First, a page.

Beyond that, Escaflowne set the standard for Taken To Another World shows in many ways. The seemingly normal protagonist who develops powers and changes the fate of the new world, especially, has become such a staple, that shows like Re: Zero have actively made fun of the cliche, and usurped it whenever possible.
Other things that are now common, started with Van. The Prince without a nation. The generally arrogant dickhead who hides a wounded heart. Dudes with wings. Ya know, the usual stuff.
Okay, okay. Van starts out acting like a douchebag, but as Hitomi gets to know him, and what’s going on, she discovers he’s not actually a douchebag, just a guy who is driven to save his country. Van’s actually a generally thoughtful, considerate, and kind person, but the circumstances he is in compel him to act in a way that is against his natural behavior. This gives Van a lot more character, as it shows the two sides of him. The person he is, and the person he feels he needs to be, as well as how trying to balance the two things cause him more trouble than he really knows how to deal with.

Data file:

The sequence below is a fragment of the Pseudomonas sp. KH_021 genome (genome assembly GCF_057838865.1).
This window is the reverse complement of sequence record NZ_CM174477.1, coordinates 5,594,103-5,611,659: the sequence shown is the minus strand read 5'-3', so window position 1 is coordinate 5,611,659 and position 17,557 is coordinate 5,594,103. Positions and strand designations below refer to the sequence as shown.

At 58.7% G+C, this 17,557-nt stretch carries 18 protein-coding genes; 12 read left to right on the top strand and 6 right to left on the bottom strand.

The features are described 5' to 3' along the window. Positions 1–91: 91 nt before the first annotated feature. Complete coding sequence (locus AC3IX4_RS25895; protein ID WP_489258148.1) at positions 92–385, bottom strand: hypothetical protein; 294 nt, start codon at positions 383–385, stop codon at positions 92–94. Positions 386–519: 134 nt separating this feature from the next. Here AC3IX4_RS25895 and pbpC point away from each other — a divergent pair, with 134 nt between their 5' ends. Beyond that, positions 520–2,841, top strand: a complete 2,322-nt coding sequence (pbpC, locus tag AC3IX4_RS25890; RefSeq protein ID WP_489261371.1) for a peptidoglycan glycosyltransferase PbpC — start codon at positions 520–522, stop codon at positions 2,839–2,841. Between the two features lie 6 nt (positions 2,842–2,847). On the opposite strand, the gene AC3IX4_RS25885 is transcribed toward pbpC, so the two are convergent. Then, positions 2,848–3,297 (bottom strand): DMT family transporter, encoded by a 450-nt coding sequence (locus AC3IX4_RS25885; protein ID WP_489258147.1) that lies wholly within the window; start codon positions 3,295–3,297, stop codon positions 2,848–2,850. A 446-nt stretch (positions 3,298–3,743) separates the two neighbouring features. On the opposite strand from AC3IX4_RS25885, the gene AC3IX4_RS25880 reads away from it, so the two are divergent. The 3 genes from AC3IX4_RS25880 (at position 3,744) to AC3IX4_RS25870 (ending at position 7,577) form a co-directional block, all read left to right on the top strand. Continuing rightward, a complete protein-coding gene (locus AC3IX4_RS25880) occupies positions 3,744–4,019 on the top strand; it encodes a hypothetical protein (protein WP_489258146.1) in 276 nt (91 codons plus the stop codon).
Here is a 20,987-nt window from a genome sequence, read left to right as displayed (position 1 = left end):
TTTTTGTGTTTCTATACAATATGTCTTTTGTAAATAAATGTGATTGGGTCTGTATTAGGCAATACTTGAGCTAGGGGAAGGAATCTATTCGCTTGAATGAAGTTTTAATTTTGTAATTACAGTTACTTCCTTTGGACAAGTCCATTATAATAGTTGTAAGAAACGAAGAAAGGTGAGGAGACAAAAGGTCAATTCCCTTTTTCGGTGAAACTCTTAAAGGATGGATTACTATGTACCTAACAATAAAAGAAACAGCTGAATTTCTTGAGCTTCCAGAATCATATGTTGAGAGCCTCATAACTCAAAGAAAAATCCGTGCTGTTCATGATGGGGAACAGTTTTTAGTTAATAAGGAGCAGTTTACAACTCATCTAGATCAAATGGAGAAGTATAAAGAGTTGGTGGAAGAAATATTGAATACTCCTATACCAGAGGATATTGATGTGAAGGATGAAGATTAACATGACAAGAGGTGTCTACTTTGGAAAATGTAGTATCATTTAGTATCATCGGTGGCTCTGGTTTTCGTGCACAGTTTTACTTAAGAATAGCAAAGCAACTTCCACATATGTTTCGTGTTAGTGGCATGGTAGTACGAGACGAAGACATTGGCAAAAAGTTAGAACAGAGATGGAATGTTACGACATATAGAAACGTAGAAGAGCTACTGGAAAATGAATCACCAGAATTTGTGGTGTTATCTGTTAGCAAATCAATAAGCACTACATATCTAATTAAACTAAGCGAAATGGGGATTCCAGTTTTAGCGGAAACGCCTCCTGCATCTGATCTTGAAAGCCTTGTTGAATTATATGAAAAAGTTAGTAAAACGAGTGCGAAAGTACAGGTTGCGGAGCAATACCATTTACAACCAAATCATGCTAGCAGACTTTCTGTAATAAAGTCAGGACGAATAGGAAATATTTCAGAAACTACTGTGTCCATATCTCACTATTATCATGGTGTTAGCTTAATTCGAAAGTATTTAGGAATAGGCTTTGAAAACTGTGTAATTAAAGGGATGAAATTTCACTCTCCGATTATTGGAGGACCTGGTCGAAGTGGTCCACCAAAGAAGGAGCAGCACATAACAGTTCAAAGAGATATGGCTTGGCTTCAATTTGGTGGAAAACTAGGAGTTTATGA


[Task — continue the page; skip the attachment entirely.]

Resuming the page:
While a fairly intelligent person, Van has a temper that he lets get the best of him often, driving him into rash actions for the sake of all the people he’s trying to save. This both mixes well with, and sometimes clashes with, Hitomi’s own temper. The two characters actually work well together, and balance each other out pretty nicely, since Van isn’t use to people snapping back at him, which often calms him down and makes him realize what a jerk he was being. Yet another way Hitomi affects the characters, and the plot.
While Escaflowne wasn’t a massive hit in Japan, it did well, and spawned several manga variations, novels, and a 2000 feature film that only bears a passing resemblance to the original story. Globally, it was an enormous hit, however, and during the anime boom of the late 90’s, became a staple of many anime lovers around the world.
It also shares a lot of themes with Super Dimension Fortress Macross, or Robotech as it’s called in the States, such as transforming mecha, music being a powerful part of the story, and a quest to just return home safely. This is hardly surprising, as the creator of both series, Shoji Kowamori, basically envisioned Escaflowne as Robotch with diving powers and a more fantasy like setting.